Memorandum by McCarthy and Stone (PGP
Memoranda to the Select Committee for Transport,
Local Government and the Regions on Planning: delivering a fundamental
change and the accompanying papers on Major infrastructure projects,
Reforming planning obligations and Compulsory purchase and compensation.
McCarthy and Stone, as the UK's major provider
of private sheltered accommodation for the elderly, has a very
strong interest in the proposed reforms to the planning system
and hence welcomes the opportunity to be able to submit views
on the proposals to the Select Committee. Our views are as follows:
The effectiveness of the system of local plans
and the Government's proposals to replace them
We welcome the overriding objectives of the
Planning Green Paper, to speed up the planning system and make
it more effective and able to bring about good planning. However,
in our opinion the problem with the current system is not its
structure but the way in which the present system is interpreted
For example the abuse of Circular 1/97; the
slow processing of planning applications; the lack of priority
given to brownfield development and/or schemes for special needs
housing; the objection to high density housing; and the general
resistance to change. Much more could be achieved through proper
enforcement of existing policy and legislation. Therefore we do
not believe that the Local Plan system needs to be radically reformed.
Instead the Government could cut burdens on Local Authorities
by reducing the need for overlapping strategies, such as community
strategies whose precise role seems unclear to us and where many
of the objectives would be very similar to those of Local Plans
or the proposed Local Development Frameworks. Furthermore, removing
material from Local Plans that is not sensitive to local variations,
such as development control and design standards, listed building
polices, conservation policies, access and car parking standards
will simplify and speed up the problem. Above all, the Secretary
of State should be prepared to apply sanctions to local councillors
that do not adhere to national policy and guidelines.
In terms of the proposals for LDFs and Action
Plans, we are concerned that Action Plans will take longer to
produce or will not be produced with the same time discipline
as the LDFs. We find it hard to envisage that the new system will
create more certainty for interested parties.
The role of regional planning bodies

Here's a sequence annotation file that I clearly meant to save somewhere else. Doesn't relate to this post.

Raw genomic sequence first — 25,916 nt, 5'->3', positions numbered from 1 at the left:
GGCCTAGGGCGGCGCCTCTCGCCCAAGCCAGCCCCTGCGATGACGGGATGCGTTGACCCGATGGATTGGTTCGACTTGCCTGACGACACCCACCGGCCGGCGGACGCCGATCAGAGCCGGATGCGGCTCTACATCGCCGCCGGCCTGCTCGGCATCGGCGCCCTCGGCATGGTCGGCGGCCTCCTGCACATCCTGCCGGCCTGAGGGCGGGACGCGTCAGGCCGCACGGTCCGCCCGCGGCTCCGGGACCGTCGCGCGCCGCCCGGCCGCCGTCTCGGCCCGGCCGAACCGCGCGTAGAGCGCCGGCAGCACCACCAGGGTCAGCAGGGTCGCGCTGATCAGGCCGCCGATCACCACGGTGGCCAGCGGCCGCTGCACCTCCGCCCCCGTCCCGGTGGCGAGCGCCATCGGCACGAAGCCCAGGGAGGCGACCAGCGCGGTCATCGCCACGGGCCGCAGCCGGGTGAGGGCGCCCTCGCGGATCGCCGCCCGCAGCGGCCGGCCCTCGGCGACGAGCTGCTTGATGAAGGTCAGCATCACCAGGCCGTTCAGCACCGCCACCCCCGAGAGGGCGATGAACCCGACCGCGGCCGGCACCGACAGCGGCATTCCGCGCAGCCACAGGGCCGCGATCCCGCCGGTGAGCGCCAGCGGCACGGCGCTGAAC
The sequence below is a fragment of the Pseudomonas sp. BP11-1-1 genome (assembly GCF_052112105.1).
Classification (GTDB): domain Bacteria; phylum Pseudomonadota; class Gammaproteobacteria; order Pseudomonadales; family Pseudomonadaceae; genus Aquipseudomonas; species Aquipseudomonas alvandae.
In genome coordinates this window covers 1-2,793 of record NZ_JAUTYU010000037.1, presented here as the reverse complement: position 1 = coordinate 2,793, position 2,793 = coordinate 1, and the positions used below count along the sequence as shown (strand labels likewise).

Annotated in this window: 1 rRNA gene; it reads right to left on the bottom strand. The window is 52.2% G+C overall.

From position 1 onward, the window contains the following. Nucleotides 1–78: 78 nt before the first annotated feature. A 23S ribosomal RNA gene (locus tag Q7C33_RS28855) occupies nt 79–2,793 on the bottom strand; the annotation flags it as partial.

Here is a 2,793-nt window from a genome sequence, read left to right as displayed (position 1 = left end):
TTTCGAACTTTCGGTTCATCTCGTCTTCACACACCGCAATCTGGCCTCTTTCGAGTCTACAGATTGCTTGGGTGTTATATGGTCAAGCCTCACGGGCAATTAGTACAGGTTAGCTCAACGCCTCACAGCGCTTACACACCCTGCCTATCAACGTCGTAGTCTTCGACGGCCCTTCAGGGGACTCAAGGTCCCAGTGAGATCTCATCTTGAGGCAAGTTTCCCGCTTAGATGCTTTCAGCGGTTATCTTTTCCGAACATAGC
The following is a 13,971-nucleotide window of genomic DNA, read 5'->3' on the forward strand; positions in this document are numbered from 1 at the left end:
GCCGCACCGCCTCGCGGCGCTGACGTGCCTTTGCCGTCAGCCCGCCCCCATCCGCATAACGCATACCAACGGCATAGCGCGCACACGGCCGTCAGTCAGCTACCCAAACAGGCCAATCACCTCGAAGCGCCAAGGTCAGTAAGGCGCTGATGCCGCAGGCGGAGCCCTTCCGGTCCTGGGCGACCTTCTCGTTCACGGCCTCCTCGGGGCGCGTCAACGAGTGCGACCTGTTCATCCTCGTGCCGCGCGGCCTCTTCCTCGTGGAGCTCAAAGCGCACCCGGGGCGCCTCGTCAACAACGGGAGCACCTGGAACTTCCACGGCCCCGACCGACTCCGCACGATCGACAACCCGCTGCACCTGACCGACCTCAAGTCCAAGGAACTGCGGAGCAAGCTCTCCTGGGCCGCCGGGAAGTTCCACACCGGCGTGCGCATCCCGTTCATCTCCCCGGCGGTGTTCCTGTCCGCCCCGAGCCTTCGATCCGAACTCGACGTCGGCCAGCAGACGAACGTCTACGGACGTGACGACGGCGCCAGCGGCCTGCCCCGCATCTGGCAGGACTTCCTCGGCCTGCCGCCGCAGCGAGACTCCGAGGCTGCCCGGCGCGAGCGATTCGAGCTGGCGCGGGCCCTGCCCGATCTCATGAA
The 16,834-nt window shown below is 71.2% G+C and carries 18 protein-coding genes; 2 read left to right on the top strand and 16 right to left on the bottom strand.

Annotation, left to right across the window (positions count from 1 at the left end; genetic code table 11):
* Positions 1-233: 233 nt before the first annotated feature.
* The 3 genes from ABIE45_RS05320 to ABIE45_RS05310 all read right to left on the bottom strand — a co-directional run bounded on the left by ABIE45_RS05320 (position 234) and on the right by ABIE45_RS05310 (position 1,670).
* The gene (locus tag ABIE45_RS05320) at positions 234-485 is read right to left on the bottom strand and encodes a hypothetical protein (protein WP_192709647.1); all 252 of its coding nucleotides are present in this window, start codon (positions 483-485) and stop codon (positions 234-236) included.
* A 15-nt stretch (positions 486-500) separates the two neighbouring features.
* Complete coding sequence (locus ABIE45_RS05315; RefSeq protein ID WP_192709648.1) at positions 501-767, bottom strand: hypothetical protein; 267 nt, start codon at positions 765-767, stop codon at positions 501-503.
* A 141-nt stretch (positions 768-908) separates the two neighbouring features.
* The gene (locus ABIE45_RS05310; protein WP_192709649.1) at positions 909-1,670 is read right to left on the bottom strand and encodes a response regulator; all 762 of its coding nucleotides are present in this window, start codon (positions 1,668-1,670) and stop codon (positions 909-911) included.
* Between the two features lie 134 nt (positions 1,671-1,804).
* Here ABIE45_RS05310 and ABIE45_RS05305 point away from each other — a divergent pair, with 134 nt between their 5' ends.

McCarthy and Stone supports the proposal to
simplify the hierarchy of plans but believe that it will be necessary
to strengthen the scope and quality of regional planning in order
to do this. It is our view that regional plans are currently inadequate
to replace the county structure plans. It will be vital for the
Regional Planning Bodies to consult far more widely and effectively
in the future if this is to be achieved.
In our view the regional level is the most appropriate
for addressing the implications of predicted social, economic
and environmental change for the planning system. One example
of this is the projected growth in the number of older people
(by 2016 one million more single pensioner households will exist).
Currently there are no housing strategies that consider the implication
of this future change and we believe this should be addressed
at the regional level.
Proposed changes to planning obligations and CPOs
The Government's proposals to replace planning
obligations with a development tariff are fundamentally flawed
and if introduced in the form outlined in the White Paper would
seriously jeopardise the future development of brownfield sites.
The reason for this is that the proposed tariff would not be linked
with, or reflect, the social or environmental impact of the development
or the cost of developing the site. We speak with experience as
all McCarthy and Stone schemes are built on brownfield sites that
have significant costs associated with bringing development forwardincluding
demolition, decontamination, noise attenuation, tree protection
and highways contributions. In addition to this, the fact that
we build Category II type sheltered housing means that 30 per
cent of each McCarthy & Stone development is non-salable consumer
To set the tariff using simple criteria such
as floor space would prejudice heavily constrained urban brownfield